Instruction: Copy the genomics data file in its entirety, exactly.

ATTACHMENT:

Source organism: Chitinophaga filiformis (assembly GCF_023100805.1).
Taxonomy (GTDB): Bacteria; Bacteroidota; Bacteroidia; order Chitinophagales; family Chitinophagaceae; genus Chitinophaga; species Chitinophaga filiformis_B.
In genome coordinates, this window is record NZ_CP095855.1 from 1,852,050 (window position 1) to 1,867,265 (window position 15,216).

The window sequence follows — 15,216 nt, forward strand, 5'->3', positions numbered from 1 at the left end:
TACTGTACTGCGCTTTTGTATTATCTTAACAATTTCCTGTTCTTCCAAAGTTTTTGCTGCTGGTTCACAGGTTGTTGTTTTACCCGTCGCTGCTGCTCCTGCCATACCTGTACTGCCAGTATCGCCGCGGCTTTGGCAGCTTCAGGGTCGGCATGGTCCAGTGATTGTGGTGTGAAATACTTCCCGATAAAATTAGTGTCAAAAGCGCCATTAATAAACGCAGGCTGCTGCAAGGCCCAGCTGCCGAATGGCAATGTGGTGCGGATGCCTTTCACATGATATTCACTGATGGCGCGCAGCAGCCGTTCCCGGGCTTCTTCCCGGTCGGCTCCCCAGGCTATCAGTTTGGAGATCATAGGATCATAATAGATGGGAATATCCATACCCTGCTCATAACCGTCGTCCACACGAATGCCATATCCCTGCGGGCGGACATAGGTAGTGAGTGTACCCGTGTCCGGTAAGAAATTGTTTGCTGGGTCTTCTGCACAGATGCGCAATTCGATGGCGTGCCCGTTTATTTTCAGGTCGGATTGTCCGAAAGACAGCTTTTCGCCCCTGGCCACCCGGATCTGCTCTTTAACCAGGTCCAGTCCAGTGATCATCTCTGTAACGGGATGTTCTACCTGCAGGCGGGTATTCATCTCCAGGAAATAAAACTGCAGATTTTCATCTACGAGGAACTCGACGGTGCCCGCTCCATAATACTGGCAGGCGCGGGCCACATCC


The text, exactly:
Source organism: Chitinophaga filiformis (assembly GCF_023100805.1).
Taxonomy (GTDB): Bacteria; Bacteroidota; Bacteroidia; order Chitinophagales; family Chitinophagaceae; genus Chitinophaga; species Chitinophaga filiformis_B.
In genome coordinates, this window is record NZ_CP095855.1 from 1,852,050 (window position 1) to 1,867,265 (window position 15,216).

The window sequence follows — 15,216 nt, forward strand, 5'->3', positions numbered from 1 at the left end:
TACTGTACTGCGCTTTTGTATTATCTTAACAATTTCCTGTTCTTCCAAAGTTTTTGCTGCTGGTTCACAGGTTGTTGTTTTACCCGTCGCTGCTGCTCCTGCCATACCTGTACTGCCAGTATCGCCGCGGCTTTGGCAGCTTCAGGGTCGGCATGGTCCAGTGATTGTGGTGTGAAATACTTCCCGATAAAATTAGTGTCAAAAGCGCCATTAATAAACGCAGGCTGCTGCAAGGCCCAGCTGCCGAATGGCAATGTGGTGCGGATGCCTTTCACATGATATTCACTGATGGCGCGCAGCAGCCGTTCCCGGGCTTCTTCCCGGTCGGCTCCCCAGGCTATCAGTTTGGAGATCATAGGATCATAATAGATGGGAATATCCATACCCTGCTCATAACCGTCGTCCACACGAATGCCATATCCCTGCGGGCGGACATAGGTAGTGAGTGTACCCGTGTCCGGTAAGAAATTGTTTGCTGGGTCTTCTGCACAGATGCGCAATTCGATGGCGTGCCCGTTTATTTTCAGGTCGGATTGTCCGAAAGACAGCTTTTCGCCCCTGGCCACCCGGATCTGCTCTTTAACCAGGTCCAGTCCAGTGATCATCTCTGTAACGGGATGTTCTACCTGCAGGCGGGTATTCATCTCCAGGAAATAAAACTGCAGATTTTCATCTACGAGGAACTCGACGGTGCCCGCTCCATAATACTGGCAGGCGCGGGCCACATCC